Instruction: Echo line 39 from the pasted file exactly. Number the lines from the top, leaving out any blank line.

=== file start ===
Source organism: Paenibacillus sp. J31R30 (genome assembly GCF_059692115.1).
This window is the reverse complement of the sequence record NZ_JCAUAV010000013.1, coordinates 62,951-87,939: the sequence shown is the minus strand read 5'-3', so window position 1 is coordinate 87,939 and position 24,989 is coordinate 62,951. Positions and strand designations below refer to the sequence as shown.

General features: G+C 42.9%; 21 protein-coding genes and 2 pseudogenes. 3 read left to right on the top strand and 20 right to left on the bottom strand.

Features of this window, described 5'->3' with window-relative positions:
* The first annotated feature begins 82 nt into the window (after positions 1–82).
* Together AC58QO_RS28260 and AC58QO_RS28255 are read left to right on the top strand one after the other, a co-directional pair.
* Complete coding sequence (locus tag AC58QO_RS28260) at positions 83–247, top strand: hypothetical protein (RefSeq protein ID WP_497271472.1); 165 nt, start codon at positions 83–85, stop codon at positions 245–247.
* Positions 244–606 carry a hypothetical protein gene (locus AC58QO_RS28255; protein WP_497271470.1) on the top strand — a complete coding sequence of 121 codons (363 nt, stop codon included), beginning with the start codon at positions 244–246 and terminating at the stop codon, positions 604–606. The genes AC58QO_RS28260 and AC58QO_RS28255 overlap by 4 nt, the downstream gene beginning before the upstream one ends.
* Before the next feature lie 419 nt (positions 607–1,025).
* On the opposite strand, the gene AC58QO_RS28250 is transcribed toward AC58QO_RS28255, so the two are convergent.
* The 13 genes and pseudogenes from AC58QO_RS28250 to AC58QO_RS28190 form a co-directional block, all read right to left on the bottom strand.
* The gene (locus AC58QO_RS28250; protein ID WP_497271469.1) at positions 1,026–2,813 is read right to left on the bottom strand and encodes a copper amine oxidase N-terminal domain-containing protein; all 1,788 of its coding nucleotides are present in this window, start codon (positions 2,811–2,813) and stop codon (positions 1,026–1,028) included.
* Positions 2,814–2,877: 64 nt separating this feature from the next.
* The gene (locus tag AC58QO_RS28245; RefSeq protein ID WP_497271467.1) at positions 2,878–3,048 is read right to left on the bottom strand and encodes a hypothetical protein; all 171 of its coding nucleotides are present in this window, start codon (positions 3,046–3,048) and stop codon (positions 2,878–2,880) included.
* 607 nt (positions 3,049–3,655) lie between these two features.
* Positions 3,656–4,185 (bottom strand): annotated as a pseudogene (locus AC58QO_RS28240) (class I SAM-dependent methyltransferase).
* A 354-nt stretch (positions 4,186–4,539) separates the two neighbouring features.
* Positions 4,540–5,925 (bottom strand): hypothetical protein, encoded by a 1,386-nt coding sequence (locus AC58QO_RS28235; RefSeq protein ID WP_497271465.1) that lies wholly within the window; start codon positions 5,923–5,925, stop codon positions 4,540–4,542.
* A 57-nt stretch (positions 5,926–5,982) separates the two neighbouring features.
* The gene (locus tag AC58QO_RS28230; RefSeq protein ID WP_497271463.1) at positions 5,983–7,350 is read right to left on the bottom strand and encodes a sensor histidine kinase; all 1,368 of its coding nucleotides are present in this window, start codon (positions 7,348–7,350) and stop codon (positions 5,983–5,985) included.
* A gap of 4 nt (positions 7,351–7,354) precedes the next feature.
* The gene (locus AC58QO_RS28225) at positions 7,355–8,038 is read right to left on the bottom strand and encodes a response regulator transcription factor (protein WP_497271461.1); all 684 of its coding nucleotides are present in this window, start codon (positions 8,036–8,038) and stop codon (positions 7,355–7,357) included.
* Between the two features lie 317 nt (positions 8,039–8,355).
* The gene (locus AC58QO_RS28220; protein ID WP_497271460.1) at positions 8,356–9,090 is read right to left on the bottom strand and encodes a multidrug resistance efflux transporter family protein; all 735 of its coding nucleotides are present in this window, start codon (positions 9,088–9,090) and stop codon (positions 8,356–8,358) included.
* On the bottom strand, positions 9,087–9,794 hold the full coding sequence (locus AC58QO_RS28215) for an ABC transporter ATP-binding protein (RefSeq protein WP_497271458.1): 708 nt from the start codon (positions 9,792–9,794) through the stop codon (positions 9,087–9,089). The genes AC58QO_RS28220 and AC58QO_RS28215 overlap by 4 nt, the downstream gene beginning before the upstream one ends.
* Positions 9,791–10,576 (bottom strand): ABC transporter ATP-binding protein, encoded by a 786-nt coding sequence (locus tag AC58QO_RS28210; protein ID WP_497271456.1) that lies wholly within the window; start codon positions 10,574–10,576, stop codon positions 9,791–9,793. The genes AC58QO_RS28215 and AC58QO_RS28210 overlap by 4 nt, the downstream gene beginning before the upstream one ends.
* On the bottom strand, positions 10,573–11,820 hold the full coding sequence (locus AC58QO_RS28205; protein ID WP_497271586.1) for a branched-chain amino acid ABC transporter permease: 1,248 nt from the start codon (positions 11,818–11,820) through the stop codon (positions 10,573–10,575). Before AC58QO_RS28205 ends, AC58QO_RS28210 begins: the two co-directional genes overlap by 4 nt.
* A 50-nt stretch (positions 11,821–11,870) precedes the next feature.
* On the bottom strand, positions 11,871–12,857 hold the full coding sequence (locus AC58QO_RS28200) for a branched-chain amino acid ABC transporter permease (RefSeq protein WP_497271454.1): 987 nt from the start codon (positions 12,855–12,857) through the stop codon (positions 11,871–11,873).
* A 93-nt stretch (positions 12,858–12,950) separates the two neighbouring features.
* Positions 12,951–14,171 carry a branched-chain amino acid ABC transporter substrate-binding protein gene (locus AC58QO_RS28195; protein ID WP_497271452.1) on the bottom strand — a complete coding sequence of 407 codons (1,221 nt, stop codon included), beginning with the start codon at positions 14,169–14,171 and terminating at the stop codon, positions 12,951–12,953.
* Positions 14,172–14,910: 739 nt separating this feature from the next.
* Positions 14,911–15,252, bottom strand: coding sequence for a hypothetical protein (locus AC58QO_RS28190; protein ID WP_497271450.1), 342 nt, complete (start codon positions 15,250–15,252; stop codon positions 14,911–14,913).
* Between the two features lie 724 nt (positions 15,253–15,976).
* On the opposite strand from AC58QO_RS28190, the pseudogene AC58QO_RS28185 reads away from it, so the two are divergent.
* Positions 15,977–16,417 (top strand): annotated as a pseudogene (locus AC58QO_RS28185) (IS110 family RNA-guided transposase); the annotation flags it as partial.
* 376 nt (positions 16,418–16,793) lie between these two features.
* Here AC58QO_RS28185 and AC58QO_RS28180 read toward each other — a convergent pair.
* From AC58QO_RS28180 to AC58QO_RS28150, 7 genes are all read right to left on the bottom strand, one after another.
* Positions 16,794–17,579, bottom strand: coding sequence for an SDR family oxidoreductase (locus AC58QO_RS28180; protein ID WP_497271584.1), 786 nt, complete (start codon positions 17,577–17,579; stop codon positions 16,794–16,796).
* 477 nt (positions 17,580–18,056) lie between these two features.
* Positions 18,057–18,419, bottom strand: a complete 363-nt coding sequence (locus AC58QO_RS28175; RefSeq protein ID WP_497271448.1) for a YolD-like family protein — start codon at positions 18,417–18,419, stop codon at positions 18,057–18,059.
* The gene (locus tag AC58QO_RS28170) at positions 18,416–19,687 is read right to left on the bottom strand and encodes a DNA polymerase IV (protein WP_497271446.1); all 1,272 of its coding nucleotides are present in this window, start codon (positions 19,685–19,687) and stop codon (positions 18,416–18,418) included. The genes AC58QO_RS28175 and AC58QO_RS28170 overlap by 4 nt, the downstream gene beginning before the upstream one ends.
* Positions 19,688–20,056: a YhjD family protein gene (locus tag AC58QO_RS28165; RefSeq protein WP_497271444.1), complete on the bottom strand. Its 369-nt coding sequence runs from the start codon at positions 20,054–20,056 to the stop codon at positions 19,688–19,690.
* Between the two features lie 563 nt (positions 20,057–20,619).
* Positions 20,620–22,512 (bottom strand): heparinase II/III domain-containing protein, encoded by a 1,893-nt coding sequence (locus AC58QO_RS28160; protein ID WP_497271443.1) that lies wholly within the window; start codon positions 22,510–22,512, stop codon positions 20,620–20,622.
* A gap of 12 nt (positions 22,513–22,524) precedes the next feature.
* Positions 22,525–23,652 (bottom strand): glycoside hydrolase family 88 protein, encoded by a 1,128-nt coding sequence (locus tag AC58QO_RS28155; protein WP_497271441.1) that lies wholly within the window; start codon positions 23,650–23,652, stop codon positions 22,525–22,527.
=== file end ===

* From AC58QO_RS28180 to AC58QO_RS28150, 7 genes are all read right to left on the bottom strand, one after another.